The Oregon Country Fair poster is as much of an institution as the Fair itself. Around May each year, the OCF poster committee reveals the winning design and, like a harbinger of summer, it becomes increasingly ubiquitous, pinned to bulletin boards and taped to storefronts around the region.

Few things are as staid and predictable as the lone-athlete sports film. Since the sleeper success of Rocky in 1976, such movies have become increasingly formulaic potboilers in which we dutifully witness, as though through a fisheye lens, the algorithmic progress of an underdog as he confronts endless obstacles on the way to inevitable triumph. Cue ovation.

Sniffing out what you shouldn't miss in the arts this week

MRG Foundation, once known as the McKenzie River Gathering, began on the banks on the river for which the foundation was named, says the group’s communications manager Alison Wandschneider. 

Founders Leslie Brocklebank and her husband Charles Gray came into an inheritance of about $500,000, Wandschneider says, and brought a group of activists and philanthropists together to figure out how the money could have the deepest impact on the root causes of social inequity and environmental degradation.

When Kate Sullivan got the postcard last month notifying her of a proposal to place a cell phone tower at the church near her Jefferson Westside Neighborhood home, she was concerned. 

“It’s going to be in our backyard,” she remembers thinking.

Journey was pregnant when she was dumped at a high-kill shelter in California. Eugene-based Luvable Dog Rescue saved her just hours before she was due to be euthanized, together with her unborn puppies. 

Months later and miles from that crowded shelter, Journey and her puppies have been living at Luvable’s dog haven in the south hills and have had their portraits done wearing crowns of flowers by famed photographer Sophie Gamand. 

Gamand and Luvable’s executive director, Liesl Wilhardt, hope that Gamand’s soft and sweet portraits will help maligned pit bulls like Journey find their forever homes through the magic of the photos and social media. Gamand made a trip to Eugene in June to photograph the dogs of Luvable.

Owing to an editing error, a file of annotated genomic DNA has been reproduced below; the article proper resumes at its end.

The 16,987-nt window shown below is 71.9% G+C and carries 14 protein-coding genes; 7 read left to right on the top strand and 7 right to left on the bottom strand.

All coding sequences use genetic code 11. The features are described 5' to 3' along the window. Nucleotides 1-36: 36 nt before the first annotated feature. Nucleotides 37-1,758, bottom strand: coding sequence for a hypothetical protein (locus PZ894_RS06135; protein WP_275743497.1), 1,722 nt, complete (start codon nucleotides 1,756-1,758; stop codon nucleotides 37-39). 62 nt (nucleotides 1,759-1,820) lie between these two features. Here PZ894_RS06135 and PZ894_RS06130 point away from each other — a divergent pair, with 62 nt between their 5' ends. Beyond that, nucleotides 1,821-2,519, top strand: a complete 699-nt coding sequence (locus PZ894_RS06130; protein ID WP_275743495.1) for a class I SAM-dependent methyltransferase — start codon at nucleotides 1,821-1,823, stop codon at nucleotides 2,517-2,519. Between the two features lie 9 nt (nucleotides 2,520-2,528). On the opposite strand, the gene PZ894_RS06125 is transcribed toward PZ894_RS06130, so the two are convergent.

The McKenzie River is more than just a line on the map. It is a living river, constantly shifting and forming the surrounding land, creating a dynamic habitat for hundreds of native species. Sitting atop this vibrant river is Green Island, home to one of the most diverse ecosystems in the Willamette Valley.

The McKenzie River Trust is hosting its 8th annual Living River Celebration from 7 am to 5 pm Saturday, June 25, on Green Island.

McKenzie River Trust (MRT) is a nonprofit land trust that works to protect and conserve thousands of acres of land in Western Oregon.

Oregon Department of Transportation is spraying roadsides. Call 503-986-3010 to talk with a vegetation management coordinator or call 1-888-996-8080 for recent herbicide application information. Hwy. 36 was recently sprayed.

Weyerhaeuser Company, 746-2511, plans to hire Northwest Reforestation Services LLC, 554-0489, to backpack foliar spray and hack and squirt 932.1 acres west of Marcola Road with aminopyralid, metsulfuron methyl, sulfometuron methyl, glyphosate, imazapyr, Hi-Light Blue and/or MSO Concentrate. See ODF notification 2016-771-07490, call Brian Dally at 541-726-3588 with questions.

• Eugene Weekly headed to Seattle June 18 for the annual Society of Professional Journalists Northwest Excellence in Journalism awards, which are, according to SPJ, the “the largest of its kind in the nation, with 2,300 entrants and 150 categories.” In the category of Health Reporting, EW staff writer Rick Levin took home a second place award for “The Art of Recovery: Turning Addiction into Art with Transformational Personal Theater,” a feature from January 2015 about a local theater group who uses art therapy for people in recovery.

Kim Nelson, Oregon State University, will talk about the ecology of marbled murrelets (Brachyramphus marmoratus)and the effect of forest landscape patterns and predators on their survival. Her presentation, “Marbled Murrelets, Landscapes and Predators” is 7-9 pm Thursday, June 23, in room 184 at the UO School of Law.

I have followed with frustration and sadness the response to the film Vaxxed which has been showing at the David Minor Theater in Eugene. The film inaccurately represents the science of vaccines and autism, and I worry that it may mislead parents in Lane County.  

I am a mother to two young children, and I feel the weight of responsibility to make wise decisions about their healthcare. I am also trained as a scientist, and I’ve found that my background in the scientific process has been a valuable tool in helping me to make smart choices for my family. 

This summer, Oregon Bach Festival’s theme could have been “Generations.” The fest features a father-and-son team — Jeffrey and Gabriel Kahane; leaders of two generations of historically informed Baroque violin — Monica Huggett and Rachel Podger; old and new music — from Baroque and early Romantic masters to contemporary composers; veteran visitors conductor Anton Armstrong, pianist Robert Levin and organist Paul Jacobs; as well as today’s rising stars — the terrific singer Nicholas Phan and Artistic Director Matthew Halls; and tomorrow’s musical leaders — Youth Choral Academy, Berwick Academy and more.